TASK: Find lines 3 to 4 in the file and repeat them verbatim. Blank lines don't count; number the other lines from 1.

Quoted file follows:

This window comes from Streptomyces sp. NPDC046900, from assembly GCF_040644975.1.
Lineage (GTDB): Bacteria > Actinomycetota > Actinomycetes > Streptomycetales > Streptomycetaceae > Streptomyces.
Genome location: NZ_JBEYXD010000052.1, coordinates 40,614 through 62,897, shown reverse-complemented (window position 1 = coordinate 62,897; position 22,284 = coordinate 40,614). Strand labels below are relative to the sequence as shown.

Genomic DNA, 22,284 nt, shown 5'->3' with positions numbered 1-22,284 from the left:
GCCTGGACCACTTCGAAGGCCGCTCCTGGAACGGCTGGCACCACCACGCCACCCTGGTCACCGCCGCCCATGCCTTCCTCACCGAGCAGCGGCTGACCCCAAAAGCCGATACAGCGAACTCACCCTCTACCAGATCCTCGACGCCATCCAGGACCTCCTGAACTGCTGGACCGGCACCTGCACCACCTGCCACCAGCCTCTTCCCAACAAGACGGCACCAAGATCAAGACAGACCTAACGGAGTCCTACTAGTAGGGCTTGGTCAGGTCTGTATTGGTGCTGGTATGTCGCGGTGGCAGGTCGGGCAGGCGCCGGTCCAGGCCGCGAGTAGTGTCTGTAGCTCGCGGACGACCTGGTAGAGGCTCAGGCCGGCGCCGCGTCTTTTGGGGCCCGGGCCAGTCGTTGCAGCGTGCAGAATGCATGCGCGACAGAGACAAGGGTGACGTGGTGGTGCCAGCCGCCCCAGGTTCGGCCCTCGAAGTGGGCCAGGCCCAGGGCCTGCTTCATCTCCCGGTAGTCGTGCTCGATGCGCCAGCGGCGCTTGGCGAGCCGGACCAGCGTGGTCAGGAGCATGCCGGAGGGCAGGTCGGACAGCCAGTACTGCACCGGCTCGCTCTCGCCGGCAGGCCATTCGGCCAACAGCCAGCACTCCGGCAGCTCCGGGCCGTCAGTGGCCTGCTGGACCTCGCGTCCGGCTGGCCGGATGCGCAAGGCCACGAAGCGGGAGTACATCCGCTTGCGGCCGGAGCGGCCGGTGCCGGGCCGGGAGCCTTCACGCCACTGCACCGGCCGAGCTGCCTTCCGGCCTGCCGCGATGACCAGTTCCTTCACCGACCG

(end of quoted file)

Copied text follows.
Genome location: NZ_JBEYXD010000052.1, coordinates 40,614 through 62,897, shown reverse-complemented (window position 1 = coordinate 62,897; position 22,284 = coordinate 40,614). Strand labels below are relative to the sequence as shown.

Genomic DNA, 22,284 nt, shown 5'->3' with positions numbered 1-22,284 from the left: